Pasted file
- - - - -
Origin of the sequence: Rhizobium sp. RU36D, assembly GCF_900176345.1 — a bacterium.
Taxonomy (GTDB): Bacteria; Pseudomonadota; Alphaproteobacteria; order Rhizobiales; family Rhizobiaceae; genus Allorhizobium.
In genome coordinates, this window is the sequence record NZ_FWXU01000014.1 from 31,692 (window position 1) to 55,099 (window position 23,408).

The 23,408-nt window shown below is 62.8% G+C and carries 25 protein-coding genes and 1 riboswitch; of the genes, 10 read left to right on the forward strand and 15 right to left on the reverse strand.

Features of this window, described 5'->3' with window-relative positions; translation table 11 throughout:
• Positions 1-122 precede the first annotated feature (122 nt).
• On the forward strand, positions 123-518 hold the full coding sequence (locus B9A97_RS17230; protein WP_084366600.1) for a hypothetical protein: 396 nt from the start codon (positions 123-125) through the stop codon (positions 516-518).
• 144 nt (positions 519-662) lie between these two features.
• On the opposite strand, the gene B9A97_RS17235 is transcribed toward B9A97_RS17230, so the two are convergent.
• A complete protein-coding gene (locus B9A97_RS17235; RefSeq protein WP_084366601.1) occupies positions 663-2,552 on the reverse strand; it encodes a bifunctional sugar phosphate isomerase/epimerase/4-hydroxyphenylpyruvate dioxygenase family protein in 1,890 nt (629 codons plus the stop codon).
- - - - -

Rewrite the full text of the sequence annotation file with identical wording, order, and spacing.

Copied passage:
Origin of the sequence: Rhizobium sp. RU36D, assembly GCF_900176345.1 — a bacterium.
Taxonomy (GTDB): Bacteria; Pseudomonadota; Alphaproteobacteria; order Rhizobiales; family Rhizobiaceae; genus Allorhizobium.
In genome coordinates, this window is the sequence record NZ_FWXU01000014.1 from 31,692 (window position 1) to 55,099 (window position 23,408).

The 23,408-nt window shown below is 62.8% G+C and carries 25 protein-coding genes and 1 riboswitch; of the genes, 10 read left to right on the forward strand and 15 right to left on the reverse strand.

Features of this window, described 5'->3' with window-relative positions; translation table 11 throughout:
• Positions 1-122 precede the first annotated feature (122 nt).
• On the forward strand, positions 123-518 hold the full coding sequence (locus B9A97_RS17230; protein WP_084366600.1) for a hypothetical protein: 396 nt from the start codon (positions 123-125) through the stop codon (positions 516-518).
• 144 nt (positions 519-662) lie between these two features.
• On the opposite strand, the gene B9A97_RS17235 is transcribed toward B9A97_RS17230, so the two are convergent.
• A complete protein-coding gene (locus B9A97_RS17235; RefSeq protein WP_084366601.1) occupies positions 663-2,552 on the reverse strand; it encodes a bifunctional sugar phosphate isomerase/epimerase/4-hydroxyphenylpyruvate dioxygenase family protein in 1,890 nt (629 codons plus the stop codon).